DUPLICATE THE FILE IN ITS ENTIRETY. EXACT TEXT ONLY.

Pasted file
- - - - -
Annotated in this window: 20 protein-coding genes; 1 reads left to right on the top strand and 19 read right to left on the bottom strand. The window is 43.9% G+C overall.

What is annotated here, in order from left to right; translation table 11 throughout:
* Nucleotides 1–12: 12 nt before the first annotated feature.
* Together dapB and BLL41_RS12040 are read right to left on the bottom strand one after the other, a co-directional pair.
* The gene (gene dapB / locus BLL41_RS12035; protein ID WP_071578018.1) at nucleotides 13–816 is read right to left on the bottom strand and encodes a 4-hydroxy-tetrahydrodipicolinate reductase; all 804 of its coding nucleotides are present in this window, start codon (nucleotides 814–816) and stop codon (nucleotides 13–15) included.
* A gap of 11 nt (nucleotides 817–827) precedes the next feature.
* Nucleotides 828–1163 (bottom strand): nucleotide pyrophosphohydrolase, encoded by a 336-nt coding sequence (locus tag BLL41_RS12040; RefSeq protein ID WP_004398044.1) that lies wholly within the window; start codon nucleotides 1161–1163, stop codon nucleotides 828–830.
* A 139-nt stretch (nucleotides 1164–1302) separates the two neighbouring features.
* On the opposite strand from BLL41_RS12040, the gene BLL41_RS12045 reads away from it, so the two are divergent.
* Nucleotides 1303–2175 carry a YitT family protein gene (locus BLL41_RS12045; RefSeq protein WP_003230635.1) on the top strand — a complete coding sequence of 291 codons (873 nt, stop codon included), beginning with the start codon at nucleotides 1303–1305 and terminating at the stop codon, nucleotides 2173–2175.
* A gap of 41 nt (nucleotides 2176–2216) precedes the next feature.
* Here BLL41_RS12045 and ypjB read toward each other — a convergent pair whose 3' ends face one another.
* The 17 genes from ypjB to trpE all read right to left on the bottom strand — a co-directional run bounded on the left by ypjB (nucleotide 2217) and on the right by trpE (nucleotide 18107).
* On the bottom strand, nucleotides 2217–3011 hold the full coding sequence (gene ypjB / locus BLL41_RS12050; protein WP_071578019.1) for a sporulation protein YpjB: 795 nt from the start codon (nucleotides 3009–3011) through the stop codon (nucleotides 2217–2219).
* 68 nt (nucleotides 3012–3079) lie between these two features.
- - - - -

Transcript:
Annotated in this window: 20 protein-coding genes; 1 reads left to right on the top strand and 19 read right to left on the bottom strand. The window is 43.9% G+C overall.

What is annotated here, in order from left to right; translation table 11 throughout:
* Nucleotides 1–12: 12 nt before the first annotated feature.
* Together dapB and BLL41_RS12040 are read right to left on the bottom strand one after the other, a co-directional pair.
* The gene (gene dapB / locus BLL41_RS12035; protein ID WP_071578018.1) at nucleotides 13–816 is read right to left on the bottom strand and encodes a 4-hydroxy-tetrahydrodipicolinate reductase; all 804 of its coding nucleotides are present in this window, start codon (nucleotides 814–816) and stop codon (nucleotides 13–15) included.
* A gap of 11 nt (nucleotides 817–827) precedes the next feature.
* Nucleotides 828–1163 (bottom strand): nucleotide pyrophosphohydrolase, encoded by a 336-nt coding sequence (locus tag BLL41_RS12040; RefSeq protein ID WP_004398044.1) that lies wholly within the window; start codon nucleotides 1161–1163, stop codon nucleotides 828–830.
* A 139-nt stretch (nucleotides 1164–1302) separates the two neighbouring features.
* On the opposite strand from BLL41_RS12040, the gene BLL41_RS12045 reads away from it, so the two are divergent.
* Nucleotides 1303–2175 carry a YitT family protein gene (locus BLL41_RS12045; RefSeq protein WP_003230635.1) on the top strand — a complete coding sequence of 291 codons (873 nt, stop codon included), beginning with the start codon at nucleotides 1303–1305 and terminating at the stop codon, nucleotides 2173–2175.
* A gap of 41 nt (nucleotides 2176–2216) precedes the next feature.
* Here BLL41_RS12045 and ypjB read toward each other — a convergent pair whose 3' ends face one another.
* The 17 genes from ypjB to trpE all read right to left on the bottom strand — a co-directional run bounded on the left by ypjB (nucleotide 2217) and on the right by trpE (nucleotide 18107).
* On the bottom strand, nucleotides 2217–3011 hold the full coding sequence (gene ypjB / locus BLL41_RS12050; protein WP_071578019.1) for a sporulation protein YpjB: 795 nt from the start codon (nucleotides 3009–3011) through the stop codon (nucleotides 2217–2219).
* 68 nt (nucleotides 3012–3079) lie between these two features.